The noise of this world seems to be increasing to a dizzying pitch: a pulsating babble of glorified sin being loudly trumpeted through the megaphones of this age. Instagram, Google, Disney, and Netflix (among others) are the transmitters of a constant wave of subversive noise that inundates the soul’s receptors with a deafening blast against the truth of God. Without apology, these unholy instruments of digital dissemination have boosted the bass line of idolatry, lust, and pride until it sounds like a catchy pop tune to our tone-deaf society. Is it any surprise, then, that Satan himself is the hidden conductor behind this swelling dissonance?
Granted, you won’t find a Luciferian radio tower rising up through the stratosphere like a grotesque steel-beamed colossus, but one thing is for certain: Satan and his minions are flooding the surrounding airwaves with a high-voltage broadcast of toxic propaganda. Even at this moment, whether your ears are tuned to it or not, a cacophony of rebellious and accusatory rhetoric is being transmitted through the metaphysical air, bombarding mankind with an evil static that often permeates into the inner operations of the mind and corrupts almost every school of human thought.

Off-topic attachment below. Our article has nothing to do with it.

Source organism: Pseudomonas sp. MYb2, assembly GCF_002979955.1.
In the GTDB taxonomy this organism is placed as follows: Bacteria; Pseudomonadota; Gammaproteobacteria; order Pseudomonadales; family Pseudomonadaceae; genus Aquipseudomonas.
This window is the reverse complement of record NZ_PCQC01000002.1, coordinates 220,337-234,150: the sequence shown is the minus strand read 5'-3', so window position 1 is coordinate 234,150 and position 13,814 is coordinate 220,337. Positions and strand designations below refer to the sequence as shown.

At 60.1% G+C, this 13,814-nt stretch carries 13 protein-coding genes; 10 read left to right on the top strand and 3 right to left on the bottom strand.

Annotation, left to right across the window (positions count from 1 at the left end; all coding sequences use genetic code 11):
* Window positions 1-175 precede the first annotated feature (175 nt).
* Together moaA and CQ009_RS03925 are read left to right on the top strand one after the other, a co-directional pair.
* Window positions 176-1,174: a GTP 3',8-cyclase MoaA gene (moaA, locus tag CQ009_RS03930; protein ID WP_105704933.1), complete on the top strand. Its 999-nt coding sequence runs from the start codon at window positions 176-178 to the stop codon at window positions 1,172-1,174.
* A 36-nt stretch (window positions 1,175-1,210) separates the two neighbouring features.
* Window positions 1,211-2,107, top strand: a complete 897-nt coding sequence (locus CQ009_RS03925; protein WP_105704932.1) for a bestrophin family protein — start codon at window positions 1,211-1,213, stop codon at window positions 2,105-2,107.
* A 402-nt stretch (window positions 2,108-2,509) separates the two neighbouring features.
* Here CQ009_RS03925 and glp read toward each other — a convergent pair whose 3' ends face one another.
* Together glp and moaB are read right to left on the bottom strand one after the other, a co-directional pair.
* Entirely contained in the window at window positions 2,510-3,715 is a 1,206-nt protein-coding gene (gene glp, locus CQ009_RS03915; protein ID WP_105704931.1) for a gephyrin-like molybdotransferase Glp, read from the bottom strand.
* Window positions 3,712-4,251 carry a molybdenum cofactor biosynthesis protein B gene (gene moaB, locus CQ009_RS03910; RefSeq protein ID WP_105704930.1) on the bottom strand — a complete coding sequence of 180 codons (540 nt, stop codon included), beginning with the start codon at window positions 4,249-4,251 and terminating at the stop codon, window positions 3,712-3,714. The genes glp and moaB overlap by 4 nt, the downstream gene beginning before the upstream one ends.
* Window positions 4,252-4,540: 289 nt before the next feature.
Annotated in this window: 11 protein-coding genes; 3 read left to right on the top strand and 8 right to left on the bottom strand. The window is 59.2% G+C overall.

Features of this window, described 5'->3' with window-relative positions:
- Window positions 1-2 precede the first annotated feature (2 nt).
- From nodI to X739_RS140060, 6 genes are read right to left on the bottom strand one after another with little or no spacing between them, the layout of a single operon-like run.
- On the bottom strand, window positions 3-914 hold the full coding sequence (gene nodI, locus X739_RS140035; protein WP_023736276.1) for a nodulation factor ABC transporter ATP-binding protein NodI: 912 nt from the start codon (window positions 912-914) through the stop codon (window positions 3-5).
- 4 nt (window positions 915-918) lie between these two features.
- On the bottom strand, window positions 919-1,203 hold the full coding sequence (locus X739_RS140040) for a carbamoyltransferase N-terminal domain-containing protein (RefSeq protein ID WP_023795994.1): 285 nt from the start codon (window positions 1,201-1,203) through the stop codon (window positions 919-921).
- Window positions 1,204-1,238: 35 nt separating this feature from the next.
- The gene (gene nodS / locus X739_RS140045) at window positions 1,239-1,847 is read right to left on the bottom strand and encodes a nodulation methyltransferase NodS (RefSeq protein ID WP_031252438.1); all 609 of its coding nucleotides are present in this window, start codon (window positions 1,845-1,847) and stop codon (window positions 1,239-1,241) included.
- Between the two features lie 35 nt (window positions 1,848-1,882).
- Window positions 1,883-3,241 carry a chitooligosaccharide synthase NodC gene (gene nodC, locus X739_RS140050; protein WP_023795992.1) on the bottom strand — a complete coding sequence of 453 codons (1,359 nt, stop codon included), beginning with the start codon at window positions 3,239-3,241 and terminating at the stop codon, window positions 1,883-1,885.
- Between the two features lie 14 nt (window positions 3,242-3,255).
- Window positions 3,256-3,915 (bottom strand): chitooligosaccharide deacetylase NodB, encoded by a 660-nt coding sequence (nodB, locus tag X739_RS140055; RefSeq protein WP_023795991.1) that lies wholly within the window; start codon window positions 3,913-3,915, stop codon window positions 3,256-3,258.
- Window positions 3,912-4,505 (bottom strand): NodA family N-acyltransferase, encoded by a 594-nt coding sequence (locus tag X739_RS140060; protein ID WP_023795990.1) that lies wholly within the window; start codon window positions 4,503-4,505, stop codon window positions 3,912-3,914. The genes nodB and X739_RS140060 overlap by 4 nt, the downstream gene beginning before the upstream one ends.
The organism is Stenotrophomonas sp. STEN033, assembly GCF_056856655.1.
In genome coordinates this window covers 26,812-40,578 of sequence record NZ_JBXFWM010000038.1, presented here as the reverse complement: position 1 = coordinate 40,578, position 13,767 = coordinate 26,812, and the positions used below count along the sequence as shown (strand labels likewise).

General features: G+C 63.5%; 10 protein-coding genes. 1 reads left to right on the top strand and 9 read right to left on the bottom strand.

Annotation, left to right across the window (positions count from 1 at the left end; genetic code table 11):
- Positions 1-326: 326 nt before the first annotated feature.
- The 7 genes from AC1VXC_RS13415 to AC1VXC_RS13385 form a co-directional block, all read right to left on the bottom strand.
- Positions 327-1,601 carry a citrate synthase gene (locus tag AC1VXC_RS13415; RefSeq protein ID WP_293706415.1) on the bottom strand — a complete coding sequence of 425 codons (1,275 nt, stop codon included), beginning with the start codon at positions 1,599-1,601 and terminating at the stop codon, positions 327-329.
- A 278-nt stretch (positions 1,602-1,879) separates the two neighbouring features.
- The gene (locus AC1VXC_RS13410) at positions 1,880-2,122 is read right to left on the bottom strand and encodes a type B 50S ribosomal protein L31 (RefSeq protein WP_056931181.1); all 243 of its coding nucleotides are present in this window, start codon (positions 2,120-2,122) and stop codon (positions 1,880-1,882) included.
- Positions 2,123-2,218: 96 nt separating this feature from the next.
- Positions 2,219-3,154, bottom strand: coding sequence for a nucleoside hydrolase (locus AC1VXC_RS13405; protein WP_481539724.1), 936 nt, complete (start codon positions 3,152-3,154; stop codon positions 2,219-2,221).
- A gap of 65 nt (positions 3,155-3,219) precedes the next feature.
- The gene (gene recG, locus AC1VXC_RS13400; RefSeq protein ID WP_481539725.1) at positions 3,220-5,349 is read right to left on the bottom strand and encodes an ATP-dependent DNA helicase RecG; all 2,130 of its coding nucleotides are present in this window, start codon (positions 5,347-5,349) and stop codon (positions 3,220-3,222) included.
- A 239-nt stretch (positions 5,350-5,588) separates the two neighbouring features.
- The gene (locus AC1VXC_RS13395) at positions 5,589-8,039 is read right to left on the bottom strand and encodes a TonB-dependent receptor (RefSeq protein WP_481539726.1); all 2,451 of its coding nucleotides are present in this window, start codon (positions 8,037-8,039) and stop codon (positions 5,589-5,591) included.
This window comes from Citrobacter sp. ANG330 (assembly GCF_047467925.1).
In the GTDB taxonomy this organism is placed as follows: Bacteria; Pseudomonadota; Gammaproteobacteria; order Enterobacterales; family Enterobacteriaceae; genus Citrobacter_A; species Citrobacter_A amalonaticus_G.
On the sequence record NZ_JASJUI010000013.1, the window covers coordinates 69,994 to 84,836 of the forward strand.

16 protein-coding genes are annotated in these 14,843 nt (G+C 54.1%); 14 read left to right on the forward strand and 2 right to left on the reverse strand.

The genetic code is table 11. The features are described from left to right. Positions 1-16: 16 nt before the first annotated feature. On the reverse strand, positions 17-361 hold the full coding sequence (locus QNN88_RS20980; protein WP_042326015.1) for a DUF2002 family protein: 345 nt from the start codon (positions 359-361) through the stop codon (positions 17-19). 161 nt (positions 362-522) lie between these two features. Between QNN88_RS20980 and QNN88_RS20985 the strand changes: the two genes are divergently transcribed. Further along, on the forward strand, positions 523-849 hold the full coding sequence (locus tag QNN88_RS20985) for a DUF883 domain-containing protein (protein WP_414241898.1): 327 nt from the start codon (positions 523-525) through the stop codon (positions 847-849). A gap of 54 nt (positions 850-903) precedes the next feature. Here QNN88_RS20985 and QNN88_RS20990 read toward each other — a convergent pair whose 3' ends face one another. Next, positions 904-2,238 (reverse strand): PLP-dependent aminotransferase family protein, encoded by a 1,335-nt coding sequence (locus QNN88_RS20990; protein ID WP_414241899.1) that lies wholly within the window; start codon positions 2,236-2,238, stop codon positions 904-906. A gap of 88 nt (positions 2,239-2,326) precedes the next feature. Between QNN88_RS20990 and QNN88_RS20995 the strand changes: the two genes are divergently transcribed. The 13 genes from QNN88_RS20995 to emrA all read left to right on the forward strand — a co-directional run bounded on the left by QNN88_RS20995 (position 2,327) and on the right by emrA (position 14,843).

The Bible certainly confirms this unsettling fact. It is no accident that Paul portrays Satan as “the prince of the power of the air” (Ephesians 2:2). The apostle’s inspired wording evokes a fitting vision of Satan and his unseen forces hovering like a menacing swarm under the firmament. According to John Gill, in fact, the people of Paul’s day were quite aware of a supernatural climate filled with a multitude of “noxious and accusing spirits, who fly about in the air.” Likewise, the Pulpit Commentary describes this “power of the air” as a strategic point of operation for winged demons to secretly “exercise a real influence on human souls, and draw them in worldly directions, and contrary to the will of God.”